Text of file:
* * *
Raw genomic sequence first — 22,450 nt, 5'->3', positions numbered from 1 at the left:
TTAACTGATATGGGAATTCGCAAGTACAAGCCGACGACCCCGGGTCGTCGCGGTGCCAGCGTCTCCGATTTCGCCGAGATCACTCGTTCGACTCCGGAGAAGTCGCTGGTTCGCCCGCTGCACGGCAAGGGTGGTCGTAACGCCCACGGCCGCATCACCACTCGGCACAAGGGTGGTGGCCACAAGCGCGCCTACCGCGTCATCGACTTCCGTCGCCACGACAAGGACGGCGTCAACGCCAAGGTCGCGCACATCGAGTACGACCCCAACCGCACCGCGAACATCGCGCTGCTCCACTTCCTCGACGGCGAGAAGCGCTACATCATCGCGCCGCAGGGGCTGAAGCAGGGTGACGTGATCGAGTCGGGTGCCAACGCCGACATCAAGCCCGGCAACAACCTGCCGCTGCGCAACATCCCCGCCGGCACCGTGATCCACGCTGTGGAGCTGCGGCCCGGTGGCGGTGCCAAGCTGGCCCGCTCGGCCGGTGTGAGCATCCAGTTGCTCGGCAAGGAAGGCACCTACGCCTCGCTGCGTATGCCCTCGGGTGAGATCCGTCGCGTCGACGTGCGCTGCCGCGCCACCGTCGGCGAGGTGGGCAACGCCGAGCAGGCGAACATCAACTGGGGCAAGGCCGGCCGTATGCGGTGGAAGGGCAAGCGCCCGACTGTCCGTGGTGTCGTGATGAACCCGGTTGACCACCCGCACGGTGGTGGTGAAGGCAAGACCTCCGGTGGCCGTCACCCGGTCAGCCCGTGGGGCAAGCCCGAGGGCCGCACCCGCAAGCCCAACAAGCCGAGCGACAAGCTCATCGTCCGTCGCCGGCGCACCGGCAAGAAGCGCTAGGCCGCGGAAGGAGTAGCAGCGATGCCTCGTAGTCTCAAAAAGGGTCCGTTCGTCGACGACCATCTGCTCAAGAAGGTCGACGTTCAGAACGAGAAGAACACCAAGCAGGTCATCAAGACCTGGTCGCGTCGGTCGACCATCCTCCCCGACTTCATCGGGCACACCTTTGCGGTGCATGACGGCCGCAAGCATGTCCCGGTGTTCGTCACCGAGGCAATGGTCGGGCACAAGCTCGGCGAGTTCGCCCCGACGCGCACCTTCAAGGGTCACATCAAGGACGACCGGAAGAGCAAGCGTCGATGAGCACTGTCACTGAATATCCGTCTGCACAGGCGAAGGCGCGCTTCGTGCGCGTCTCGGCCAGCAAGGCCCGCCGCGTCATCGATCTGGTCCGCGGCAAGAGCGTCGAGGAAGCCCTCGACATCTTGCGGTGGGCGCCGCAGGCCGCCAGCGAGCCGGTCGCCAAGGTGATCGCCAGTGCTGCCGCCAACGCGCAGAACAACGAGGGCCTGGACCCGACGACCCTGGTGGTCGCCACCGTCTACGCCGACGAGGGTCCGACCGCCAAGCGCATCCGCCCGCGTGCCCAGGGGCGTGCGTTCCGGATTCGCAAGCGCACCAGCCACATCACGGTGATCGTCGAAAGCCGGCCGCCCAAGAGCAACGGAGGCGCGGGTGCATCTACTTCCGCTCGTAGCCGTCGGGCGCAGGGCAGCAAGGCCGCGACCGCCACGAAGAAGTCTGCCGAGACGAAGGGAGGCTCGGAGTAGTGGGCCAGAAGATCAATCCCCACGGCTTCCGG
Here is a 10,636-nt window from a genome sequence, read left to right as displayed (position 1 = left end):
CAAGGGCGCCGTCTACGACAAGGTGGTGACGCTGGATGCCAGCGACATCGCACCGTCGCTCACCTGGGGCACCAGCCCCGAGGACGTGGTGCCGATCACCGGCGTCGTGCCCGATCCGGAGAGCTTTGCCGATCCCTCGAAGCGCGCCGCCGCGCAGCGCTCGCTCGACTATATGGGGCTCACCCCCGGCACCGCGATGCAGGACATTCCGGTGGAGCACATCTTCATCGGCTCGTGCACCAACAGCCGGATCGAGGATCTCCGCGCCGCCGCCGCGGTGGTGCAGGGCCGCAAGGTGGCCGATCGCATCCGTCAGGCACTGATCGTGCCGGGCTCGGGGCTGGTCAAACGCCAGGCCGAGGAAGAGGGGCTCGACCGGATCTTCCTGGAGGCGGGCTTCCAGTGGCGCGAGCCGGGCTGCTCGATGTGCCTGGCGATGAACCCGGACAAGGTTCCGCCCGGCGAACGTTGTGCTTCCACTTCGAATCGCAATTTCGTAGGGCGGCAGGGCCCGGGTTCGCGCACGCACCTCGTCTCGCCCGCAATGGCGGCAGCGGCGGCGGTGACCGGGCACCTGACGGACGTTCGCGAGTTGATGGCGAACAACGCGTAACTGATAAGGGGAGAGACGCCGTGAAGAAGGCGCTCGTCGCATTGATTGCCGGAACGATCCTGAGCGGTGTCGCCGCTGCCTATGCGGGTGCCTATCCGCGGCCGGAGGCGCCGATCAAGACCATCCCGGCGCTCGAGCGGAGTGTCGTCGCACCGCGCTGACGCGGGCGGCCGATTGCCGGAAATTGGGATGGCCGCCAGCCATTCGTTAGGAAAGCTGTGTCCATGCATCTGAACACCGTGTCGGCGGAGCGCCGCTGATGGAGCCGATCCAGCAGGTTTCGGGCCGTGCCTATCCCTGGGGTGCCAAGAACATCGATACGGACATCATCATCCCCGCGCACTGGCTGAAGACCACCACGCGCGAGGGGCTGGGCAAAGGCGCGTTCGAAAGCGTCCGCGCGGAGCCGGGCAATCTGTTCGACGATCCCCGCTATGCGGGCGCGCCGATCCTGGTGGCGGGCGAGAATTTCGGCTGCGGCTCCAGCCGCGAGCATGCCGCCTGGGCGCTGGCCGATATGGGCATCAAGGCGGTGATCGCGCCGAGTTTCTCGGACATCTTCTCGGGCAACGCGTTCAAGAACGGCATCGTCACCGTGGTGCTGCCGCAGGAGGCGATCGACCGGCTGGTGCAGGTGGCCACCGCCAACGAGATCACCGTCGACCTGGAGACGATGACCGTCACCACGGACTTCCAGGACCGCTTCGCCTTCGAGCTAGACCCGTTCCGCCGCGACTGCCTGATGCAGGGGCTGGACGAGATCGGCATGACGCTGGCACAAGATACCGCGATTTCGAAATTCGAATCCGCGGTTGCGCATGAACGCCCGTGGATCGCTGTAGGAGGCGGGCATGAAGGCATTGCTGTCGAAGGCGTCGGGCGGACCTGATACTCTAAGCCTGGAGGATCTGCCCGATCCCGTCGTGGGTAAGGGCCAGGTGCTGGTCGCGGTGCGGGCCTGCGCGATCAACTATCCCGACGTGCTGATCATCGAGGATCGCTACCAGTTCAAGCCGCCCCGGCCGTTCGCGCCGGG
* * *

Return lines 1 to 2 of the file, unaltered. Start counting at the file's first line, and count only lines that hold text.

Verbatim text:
Raw genomic sequence first — 22,450 nt, 5'->3', positions numbered from 1 at the left:
TTAACTGATATGGGAATTCGCAAGTACAAGCCGACGACCCCGGGTCGTCGCGGTGCCAGCGTCTCCGATTTCGCCGAGATCACTCGTTCGACTCCGGAGAAGTCGCTGGTTCGCCCGCTGCACGGCAAGGGTGGTCGTAACGCCCACGGCCGCATCACCACTCGGCACAAGGGTGGTGGCCACAAGCGCGCCTACCGCGTCATCGACTTCCGTCGCCACGACAAGGACGGCGTCAACGCCAAGGTCGCGCACATCGAGTACGACCCCAACCGCACCGCGAACATCGCGCTGCTCCACTTCCTCGACGGCGAGAAGCGCTACATCATCGCGCCGCAGGGGCTGAAGCAGGGTGACGTGATCGAGTCGGGTGCCAACGCCGACATCAAGCCCGGCAACAACCTGCCGCTGCGCAACATCCCCGCCGGCACCGTGATCCACGCTGTGGAGCTGCGGCCCGGTGGCGGTGCCAAGCTGGCCCGCTCGGCCGGTGTGAGCATCCAGTTGCTCGGCAAGGAAGGCACCTACGCCTCGCTGCGTATGCCCTCGGGTGAGATCCGTCGCGTCGACGTGCGCTGCCGCGCCACCGTCGGCGAGGTGGGCAACGCCGAGCAGGCGAACATCAACTGGGGCAAGGCCGGCCGTATGCGGTGGAAGGGCAAGCGCCCGACTGTCCGTGGTGTCGTGATGAACCCGGTTGACCACCCGCACGGTGGTGGTGAAGGCAAGACCTCCGGTGGCCGTCACCCGGTCAGCCCGTGGGGCAAGCCCGAGGGCCGCACCCGCAAGCCCAACAAGCCGAGCGACAAGCTCATCGTCCGTCGCCGGCGCACCGGCAAGAAGCGCTAGGCCGCGGAAGGAGTAGCAGCGATGCCTCGTAGTCTCAAAAAGGGTCCGTTCGTCGACGACCATCTGCTCAAGAAGGTCGACGTTCAGAACGAGAAGAACACCAAGCAGGTCATCAAGACCTGGTCGCGTCGGTCGACCATCCTCCCCGACTTCATCGGGCACACCTTTGCGGTGCATGACGGCCGCAAGCATGTCCCGGTGTTCGTCACCGAGGCAATGGTCGGGCACAAGCTCGGCGAGTTCGCCCCGACGCGCACCTTCAAGGGTCACATCAAGGACGACCGGAAGAGCAAGCGTCGATGAGCACTGTCACTGAATATCCGTCTGCACAGGCGAAGGCGCGCTTCGTGCGCGTCTCGGCCAGCAAGGCCCGCCGCGTCATCGATCTGGTCCGCGGCAAGAGCGTCGAGGAAGCCCTCGACATCTTGCGGTGGGCGCCGCAGGCCGCCAGCGAGCCGGTCGCCAAGGTGATCGCCAGTGCTGCCGCCAACGCGCAGAACAACGAGGGCCTGGACCCGACGACCCTGGTGGTCGCCACCGTCTACGCCGACGAGGGTCCGACCGCCAAGCGCATCCGCCCGCGTGCCCAGGGGCGTGCGTTCCGGATTCGCAAGCGCACCAGCCACATCACGGTGATCGTCGAAAGCCGGCCGCCCAAGAGCAACGGAGGCGCGGGTGCATCTACTTCCGCTCGTAGCCGTCGGGCGCAGGGCAGCAAGGCCGCGACCGCCACGAAGAAGTCTGCCGAGACGAAGGGAGGCTCGGAGTAGTGGGCCAGAAGATCAATCCCCACGGCTTCCGG